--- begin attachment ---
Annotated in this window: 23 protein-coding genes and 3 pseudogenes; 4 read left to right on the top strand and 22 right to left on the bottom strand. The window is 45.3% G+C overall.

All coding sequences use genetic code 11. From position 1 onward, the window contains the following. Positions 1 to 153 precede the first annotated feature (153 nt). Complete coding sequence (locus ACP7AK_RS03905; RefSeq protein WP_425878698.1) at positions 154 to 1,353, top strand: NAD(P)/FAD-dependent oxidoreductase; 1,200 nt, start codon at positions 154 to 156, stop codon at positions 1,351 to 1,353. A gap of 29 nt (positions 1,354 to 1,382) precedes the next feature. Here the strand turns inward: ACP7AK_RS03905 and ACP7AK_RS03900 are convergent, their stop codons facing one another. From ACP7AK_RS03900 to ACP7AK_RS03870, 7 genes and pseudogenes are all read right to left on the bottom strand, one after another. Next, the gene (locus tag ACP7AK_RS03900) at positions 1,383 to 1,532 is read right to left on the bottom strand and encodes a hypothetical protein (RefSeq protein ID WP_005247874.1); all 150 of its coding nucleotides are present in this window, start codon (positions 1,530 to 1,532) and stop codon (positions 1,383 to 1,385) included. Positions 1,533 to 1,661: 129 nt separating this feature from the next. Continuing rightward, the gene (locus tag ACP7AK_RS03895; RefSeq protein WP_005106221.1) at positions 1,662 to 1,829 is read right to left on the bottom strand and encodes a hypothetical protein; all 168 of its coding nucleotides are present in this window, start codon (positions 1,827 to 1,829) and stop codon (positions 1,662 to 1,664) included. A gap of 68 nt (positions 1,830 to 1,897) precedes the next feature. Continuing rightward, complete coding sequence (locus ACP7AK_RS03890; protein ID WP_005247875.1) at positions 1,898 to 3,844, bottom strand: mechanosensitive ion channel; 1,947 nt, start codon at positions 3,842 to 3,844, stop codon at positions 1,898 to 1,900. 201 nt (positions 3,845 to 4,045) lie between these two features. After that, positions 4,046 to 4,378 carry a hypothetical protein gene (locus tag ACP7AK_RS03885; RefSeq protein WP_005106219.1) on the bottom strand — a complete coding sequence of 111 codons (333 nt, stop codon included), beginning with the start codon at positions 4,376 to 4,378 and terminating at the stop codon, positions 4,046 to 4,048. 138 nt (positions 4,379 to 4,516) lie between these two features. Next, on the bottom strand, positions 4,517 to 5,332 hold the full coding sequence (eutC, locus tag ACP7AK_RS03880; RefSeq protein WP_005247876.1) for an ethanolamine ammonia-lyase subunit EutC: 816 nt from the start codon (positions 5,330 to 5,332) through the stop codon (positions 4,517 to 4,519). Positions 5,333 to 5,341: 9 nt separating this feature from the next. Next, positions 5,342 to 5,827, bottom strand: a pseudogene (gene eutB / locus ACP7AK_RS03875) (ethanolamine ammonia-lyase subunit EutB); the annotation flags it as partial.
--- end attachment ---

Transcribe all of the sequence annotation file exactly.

Annotated in this window: 23 protein-coding genes and 3 pseudogenes; 4 read left to right on the top strand and 22 right to left on the bottom strand. The window is 45.3% G+C overall.

All coding sequences use genetic code 11. From position 1 onward, the window contains the following. Positions 1 to 153 precede the first annotated feature (153 nt). Complete coding sequence (locus ACP7AK_RS03905; RefSeq protein WP_425878698.1) at positions 154 to 1,353, top strand: NAD(P)/FAD-dependent oxidoreductase; 1,200 nt, start codon at positions 154 to 156, stop codon at positions 1,351 to 1,353. A gap of 29 nt (positions 1,354 to 1,382) precedes the next feature. Here the strand turns inward: ACP7AK_RS03905 and ACP7AK_RS03900 are convergent, their stop codons facing one another. From ACP7AK_RS03900 to ACP7AK_RS03870, 7 genes and pseudogenes are all read right to left on the bottom strand, one after another. Next, the gene (locus tag ACP7AK_RS03900) at positions 1,383 to 1,532 is read right to left on the bottom strand and encodes a hypothetical protein (RefSeq protein ID WP_005247874.1); all 150 of its coding nucleotides are present in this window, start codon (positions 1,530 to 1,532) and stop codon (positions 1,383 to 1,385) included. Positions 1,533 to 1,661: 129 nt separating this feature from the next. Continuing rightward, the gene (locus tag ACP7AK_RS03895; RefSeq protein WP_005106221.1) at positions 1,662 to 1,829 is read right to left on the bottom strand and encodes a hypothetical protein; all 168 of its coding nucleotides are present in this window, start codon (positions 1,827 to 1,829) and stop codon (positions 1,662 to 1,664) included. A gap of 68 nt (positions 1,830 to 1,897) precedes the next feature. Continuing rightward, complete coding sequence (locus ACP7AK_RS03890; protein ID WP_005247875.1) at positions 1,898 to 3,844, bottom strand: mechanosensitive ion channel; 1,947 nt, start codon at positions 3,842 to 3,844, stop codon at positions 1,898 to 1,900. 201 nt (positions 3,845 to 4,045) lie between these two features. After that, positions 4,046 to 4,378 carry a hypothetical protein gene (locus tag ACP7AK_RS03885; RefSeq protein WP_005106219.1) on the bottom strand — a complete coding sequence of 111 codons (333 nt, stop codon included), beginning with the start codon at positions 4,376 to 4,378 and terminating at the stop codon, positions 4,046 to 4,048. 138 nt (positions 4,379 to 4,516) lie between these two features. Next, on the bottom strand, positions 4,517 to 5,332 hold the full coding sequence (eutC, locus tag ACP7AK_RS03880; RefSeq protein WP_005247876.1) for an ethanolamine ammonia-lyase subunit EutC: 816 nt from the start codon (positions 5,330 to 5,332) through the stop codon (positions 4,517 to 4,519). Positions 5,333 to 5,341: 9 nt separating this feature from the next. Next, positions 5,342 to 5,827, bottom strand: a pseudogene (gene eutB / locus ACP7AK_RS03875) (ethanolamine ammonia-lyase subunit EutB); the annotation flags it as partial.